Though the subject of the painting is still not conclusively identified, Pillement’s Market Scene remains a unique reflection of eighteenth-century interest in the “Orient” in visual and theatrical art—an aesthetic that interpreted and appropriated motifs from foreign cultures as exposure via trade and diplomacy increased, both illuminating and distorting the world beyond Europe.

  • Nicole Block
    June 2021

  1. For an introduction to chinoiserie and Oriental decoration of this period, see Une des provinces des Rococo: La Chine rêvée de François Boucher, exh. cat. (Besançon: Musée des beaux-arts, 2019); Isabelle Tillerot, Orient et ornement: l’espace à l’œuvre ou le lieu de la peinture (Paris: Fondation maison des sciences de l’homme, 2018); Francesco Moreno, Chinoiserie: The Evolution of the Oriental Style in Italy from the 14th to the 19th Century (Florence: Centro Di, 2009).
  2. The painting was titled Le Ballet in Trois tableaux de F. Boucher (Paris: Cadart & Luquet, 1867), Un Ballet Oriental in Exposition de la Turquerie au XVIIIe siècle (Paris: Palais du Louvre, 1911), and then Divertissement Oriental in Succession de Madame Heidelbach (1933) up to its sale to the Getty in 2003. Divertissement (“entertainment” or “distraction”) refers to a segment of an opera, so the title has kept its theatrical connections until the Getty Museum’s acquisition when it was given the descriptive title, Market Scene in in Imaginary Oriental Port.
  3. Trois tableaux de F. Boucher 1867, pp. 5–6, ill.
  4. “L’œuvre est aimable, vivante, d’un coloris fluide, harmonieux, léger. Il s’y ajoute aussi un autre intérêt. Elle est un document interessant pour l’histoire d’une certain art histoire négligée, ignorée jusqu’à ce jour, celle de la décoration scénique.” Trois tableaux de F. Boucher 1867, p. 5.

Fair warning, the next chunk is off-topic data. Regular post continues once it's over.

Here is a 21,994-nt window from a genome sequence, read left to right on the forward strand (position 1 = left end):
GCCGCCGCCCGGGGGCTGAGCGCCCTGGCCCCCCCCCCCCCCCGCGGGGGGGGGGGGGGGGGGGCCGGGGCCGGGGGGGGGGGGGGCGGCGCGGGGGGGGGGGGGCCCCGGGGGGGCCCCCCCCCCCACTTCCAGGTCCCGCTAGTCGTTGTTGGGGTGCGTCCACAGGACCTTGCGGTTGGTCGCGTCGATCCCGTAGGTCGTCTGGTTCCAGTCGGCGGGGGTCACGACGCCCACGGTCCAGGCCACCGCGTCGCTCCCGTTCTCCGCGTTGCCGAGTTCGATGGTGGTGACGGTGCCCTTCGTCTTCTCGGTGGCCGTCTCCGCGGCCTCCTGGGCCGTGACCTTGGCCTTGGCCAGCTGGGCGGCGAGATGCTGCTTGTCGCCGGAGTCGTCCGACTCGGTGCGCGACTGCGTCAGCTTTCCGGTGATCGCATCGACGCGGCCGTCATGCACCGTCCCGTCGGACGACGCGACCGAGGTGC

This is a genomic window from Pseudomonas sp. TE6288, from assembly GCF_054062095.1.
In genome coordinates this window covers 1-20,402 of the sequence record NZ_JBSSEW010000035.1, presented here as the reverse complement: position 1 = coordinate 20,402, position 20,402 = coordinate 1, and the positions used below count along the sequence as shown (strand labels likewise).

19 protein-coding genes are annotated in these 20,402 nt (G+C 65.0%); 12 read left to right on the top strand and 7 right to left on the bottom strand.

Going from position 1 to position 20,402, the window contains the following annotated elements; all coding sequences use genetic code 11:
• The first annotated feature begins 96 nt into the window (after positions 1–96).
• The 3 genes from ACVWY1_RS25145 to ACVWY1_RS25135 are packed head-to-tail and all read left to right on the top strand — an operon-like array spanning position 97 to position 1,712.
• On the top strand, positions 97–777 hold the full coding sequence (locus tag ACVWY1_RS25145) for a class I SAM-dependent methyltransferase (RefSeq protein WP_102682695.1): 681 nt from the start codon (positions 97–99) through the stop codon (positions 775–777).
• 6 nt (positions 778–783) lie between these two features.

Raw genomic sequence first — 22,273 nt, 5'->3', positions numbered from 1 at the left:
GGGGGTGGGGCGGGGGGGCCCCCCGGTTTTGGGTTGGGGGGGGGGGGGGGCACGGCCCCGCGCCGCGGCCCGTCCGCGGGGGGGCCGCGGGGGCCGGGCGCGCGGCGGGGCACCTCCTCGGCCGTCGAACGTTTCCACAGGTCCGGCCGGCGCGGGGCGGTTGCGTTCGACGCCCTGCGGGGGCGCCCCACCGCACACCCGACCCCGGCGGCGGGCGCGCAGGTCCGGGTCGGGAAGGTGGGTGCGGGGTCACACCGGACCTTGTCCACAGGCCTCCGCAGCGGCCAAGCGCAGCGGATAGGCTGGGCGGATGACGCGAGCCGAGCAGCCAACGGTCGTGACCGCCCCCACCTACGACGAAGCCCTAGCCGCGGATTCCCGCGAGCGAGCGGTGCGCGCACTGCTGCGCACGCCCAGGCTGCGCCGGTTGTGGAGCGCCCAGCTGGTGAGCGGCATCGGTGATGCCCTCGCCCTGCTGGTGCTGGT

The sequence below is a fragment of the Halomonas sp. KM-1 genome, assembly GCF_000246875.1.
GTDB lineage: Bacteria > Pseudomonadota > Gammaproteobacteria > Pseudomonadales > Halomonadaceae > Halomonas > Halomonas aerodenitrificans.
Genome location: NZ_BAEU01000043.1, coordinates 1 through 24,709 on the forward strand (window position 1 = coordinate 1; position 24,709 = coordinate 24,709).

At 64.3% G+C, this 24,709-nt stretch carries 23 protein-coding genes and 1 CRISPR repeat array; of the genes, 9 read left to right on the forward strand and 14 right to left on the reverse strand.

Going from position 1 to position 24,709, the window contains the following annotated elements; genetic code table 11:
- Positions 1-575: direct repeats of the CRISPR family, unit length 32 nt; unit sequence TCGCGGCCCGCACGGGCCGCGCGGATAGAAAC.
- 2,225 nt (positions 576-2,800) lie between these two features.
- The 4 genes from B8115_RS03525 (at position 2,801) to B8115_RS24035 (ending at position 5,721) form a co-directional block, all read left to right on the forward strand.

5. The footnote to the text on “Le Ballet” lists performances that could fit this composition’s ambiguous setting: “Almasis, ballet, 1748. Les Indes galantes, 1735, repris fort souvent. Zaide, reine de Grenade, 1739. Les Fêtes de l’Hymen et de l’Amour, 1747, etc. etc.” Trois tableaux de F. Boucher 1867, p. 6.
  6. Pillement would have been familiar with Boucher’s tapestry designs from his training at the Gobelins tapestry manufactory. See the most recent monograph on Pillement, Maria Gordon-Smith, Pillement (Cracow: IRSA, 2006), pp. 26, 34, 36.
  7. Gordon-Smith 2006, pp. 36, 38.
  8. For an overview of Pillement’s decorative work, see Maria Gordon-Smith, “The Influence of Jean Pillement on French and English Decorative Arts Part One,” Artibus et Historiae 21, no. 41 (2000).
  9. For these two canvases, see Gordon-Smith 2006, pp. 48–51. The iconography seems related to Mughal miniatures decoupaged by the imperial family for Schönbrunn Palace during the same time as Pillement’s tenure. See Aaron Hyman, “The Habsburg Re-Making of the East at Schloss Schönbrunn, ‘or Things Equally Absurd,’” Art Bulletin 101, no. 4 (December 2019).